The Argument for Rawls’s Principles
Rawls’s official argument is that the parties in the original position would prefer his principles of justice to utilitarianism. Since the decision by the parties in the original position is guaranteed to be fair, Rawls maintains, the fact that they favor his principles shows that those are the principles of justice.
Today we discussed Rawls’s case for thinking that the parties would choose his principles. Next time, we will talk about his reasons for thinking they would reject utilitarianism.
In the end, it all comes to pretty much the same thing: his case for thinking the parties would take his principles is that they would prefer them to utilitarianism.
Choosing the Best Worst
The core of Rawls’s case is that the parties will prefer his principles over utilitarianism if they look at the worst possible outcome under each set of rules. That is, they should look at the worst possible lives under each set of rules and choose the system with the best worst outcome. This is the essence of the so-called maximin rule.
To make his argument work, he needs to explain why the parties should give that much weight to the worst possible outcome. Why shouldn’t they take all of the other outcomes into account too? After all, we do not normally make decisions by comparing only the worst possible results of different choices.
Rawls maintains there are three features of the decision to be made by the parties in the original position that make it rational for them to focus on the worst possible outcome.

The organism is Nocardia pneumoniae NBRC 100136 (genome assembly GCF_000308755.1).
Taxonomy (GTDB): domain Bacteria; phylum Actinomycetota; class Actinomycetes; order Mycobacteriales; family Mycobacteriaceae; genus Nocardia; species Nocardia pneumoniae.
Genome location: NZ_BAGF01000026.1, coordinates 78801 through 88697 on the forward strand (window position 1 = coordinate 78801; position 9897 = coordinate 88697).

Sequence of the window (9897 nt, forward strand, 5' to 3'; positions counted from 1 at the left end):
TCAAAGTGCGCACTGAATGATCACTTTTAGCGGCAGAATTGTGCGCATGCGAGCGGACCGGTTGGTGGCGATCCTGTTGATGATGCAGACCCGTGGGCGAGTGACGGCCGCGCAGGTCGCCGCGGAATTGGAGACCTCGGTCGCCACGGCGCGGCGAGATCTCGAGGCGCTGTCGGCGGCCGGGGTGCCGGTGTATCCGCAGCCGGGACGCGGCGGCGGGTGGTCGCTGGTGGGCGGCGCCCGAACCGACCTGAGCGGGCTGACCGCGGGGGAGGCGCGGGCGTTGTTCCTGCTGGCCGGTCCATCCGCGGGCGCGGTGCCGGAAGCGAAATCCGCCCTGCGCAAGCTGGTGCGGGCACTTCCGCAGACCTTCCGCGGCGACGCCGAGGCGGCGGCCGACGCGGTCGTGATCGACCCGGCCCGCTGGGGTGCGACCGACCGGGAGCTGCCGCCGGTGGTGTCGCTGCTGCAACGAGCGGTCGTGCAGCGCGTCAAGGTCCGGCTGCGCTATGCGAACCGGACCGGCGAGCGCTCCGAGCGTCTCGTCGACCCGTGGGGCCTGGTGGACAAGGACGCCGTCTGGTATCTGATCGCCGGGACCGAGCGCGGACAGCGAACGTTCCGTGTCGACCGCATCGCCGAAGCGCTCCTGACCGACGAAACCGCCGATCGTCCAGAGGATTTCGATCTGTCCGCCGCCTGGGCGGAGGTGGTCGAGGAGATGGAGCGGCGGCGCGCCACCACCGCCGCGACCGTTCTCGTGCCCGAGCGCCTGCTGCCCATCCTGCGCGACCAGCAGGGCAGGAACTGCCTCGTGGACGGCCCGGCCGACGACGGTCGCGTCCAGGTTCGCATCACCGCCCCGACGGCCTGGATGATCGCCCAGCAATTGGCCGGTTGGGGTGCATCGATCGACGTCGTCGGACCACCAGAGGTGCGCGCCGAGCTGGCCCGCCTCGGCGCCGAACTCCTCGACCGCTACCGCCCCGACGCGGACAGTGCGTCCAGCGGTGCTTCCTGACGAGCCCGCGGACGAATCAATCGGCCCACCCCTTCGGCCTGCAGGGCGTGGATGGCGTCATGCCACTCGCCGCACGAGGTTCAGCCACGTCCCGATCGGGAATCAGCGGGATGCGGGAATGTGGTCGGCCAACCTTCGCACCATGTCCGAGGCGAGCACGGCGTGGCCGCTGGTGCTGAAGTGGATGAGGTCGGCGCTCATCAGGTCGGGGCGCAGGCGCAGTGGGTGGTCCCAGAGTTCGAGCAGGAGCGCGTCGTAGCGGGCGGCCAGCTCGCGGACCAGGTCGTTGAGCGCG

They cannot estimate the probabilities of being in any particular social position: they don’t know how likely it is that they are in the worst position, the middle, or the top.
They do not care very much about getting more than they could get in a society governed by Rawls’s principles.
They find the worst position in a society governed by utilitarianism to be unacceptable.
I said we would talk about the point about probabilities next time.
I also said that I did not know how we could know that the second point is true. Rawls himself says that he will supply the argument for this conclusion in a subsequent part of his book. Since it is very long and relies on detailed psychological theories, we do not have the time to assess it.
I have read it and, in my opinion, the answer is that the parties cannot know that the people they represent do not care much about getting more than they could get in a society governed by his rules. We know that everyone cares at least a little about getting more than the minimum: the things they get are primary social goods and, by definition, these are things that everyone wants. Who is to say that many people do not care a lot, especially if they think that they could make their standard of living significantly higher without the Difference Principle? There are lots of people who want lots of different things. For example, maybe you think anything less than a state religion is intolerable. Or maybe you want to be an entrepreneur and you would chafe under the restrictions on economic liberty in a Rawlsian society. So I don’t see how the parties in the Original Position could know that they people they represent don’t care about gains above the minimum.
The Third Point
In my opinion, Rawls’s best argument is that the parties know the people they represent would find the worst possible outcomes under utilitarianism unacceptable and that they would not find the worst possible outcomes under Rawls’s principles unacceptable.